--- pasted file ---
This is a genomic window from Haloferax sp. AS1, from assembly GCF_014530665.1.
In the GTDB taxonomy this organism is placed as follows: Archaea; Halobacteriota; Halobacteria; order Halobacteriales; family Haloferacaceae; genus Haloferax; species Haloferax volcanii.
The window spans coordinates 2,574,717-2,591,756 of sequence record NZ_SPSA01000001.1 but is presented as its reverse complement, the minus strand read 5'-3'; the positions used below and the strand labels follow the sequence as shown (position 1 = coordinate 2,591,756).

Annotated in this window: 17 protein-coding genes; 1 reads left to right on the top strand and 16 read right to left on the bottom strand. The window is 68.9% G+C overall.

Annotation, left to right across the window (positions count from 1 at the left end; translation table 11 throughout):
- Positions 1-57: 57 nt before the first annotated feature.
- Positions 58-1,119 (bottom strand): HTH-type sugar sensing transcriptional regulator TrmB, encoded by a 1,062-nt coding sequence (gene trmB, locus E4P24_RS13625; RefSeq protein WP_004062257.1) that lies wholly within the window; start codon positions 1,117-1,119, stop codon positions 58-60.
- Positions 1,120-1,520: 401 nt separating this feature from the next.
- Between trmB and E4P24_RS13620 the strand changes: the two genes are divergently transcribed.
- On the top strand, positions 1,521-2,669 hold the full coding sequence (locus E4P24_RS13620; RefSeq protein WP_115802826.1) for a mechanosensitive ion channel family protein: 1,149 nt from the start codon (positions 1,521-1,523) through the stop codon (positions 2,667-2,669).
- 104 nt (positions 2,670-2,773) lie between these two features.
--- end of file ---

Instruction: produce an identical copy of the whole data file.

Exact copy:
This is a genomic window from Haloferax sp. AS1, from assembly GCF_014530665.1.
In the GTDB taxonomy this organism is placed as follows: Archaea; Halobacteriota; Halobacteria; order Halobacteriales; family Haloferacaceae; genus Haloferax; species Haloferax volcanii.
The window spans coordinates 2,574,717-2,591,756 of sequence record NZ_SPSA01000001.1 but is presented as its reverse complement, the minus strand read 5'-3'; the positions used below and the strand labels follow the sequence as shown (position 1 = coordinate 2,591,756).

Annotated in this window: 17 protein-coding genes; 1 reads left to right on the top strand and 16 read right to left on the bottom strand. The window is 68.9% G+C overall.

Annotation, left to right across the window (positions count from 1 at the left end; translation table 11 throughout):
- Positions 1-57: 57 nt before the first annotated feature.
- Positions 58-1,119 (bottom strand): HTH-type sugar sensing transcriptional regulator TrmB, encoded by a 1,062-nt coding sequence (gene trmB, locus E4P24_RS13625; RefSeq protein WP_004062257.1) that lies wholly within the window; start codon positions 1,117-1,119, stop codon positions 58-60.
- Positions 1,120-1,520: 401 nt separating this feature from the next.
- Between trmB and E4P24_RS13620 the strand changes: the two genes are divergently transcribed.
- On the top strand, positions 1,521-2,669 hold the full coding sequence (locus E4P24_RS13620; RefSeq protein WP_115802826.1) for a mechanosensitive ion channel family protein: 1,149 nt from the start codon (positions 1,521-1,523) through the stop codon (positions 2,667-2,669).
- 104 nt (positions 2,670-2,773) lie between these two features.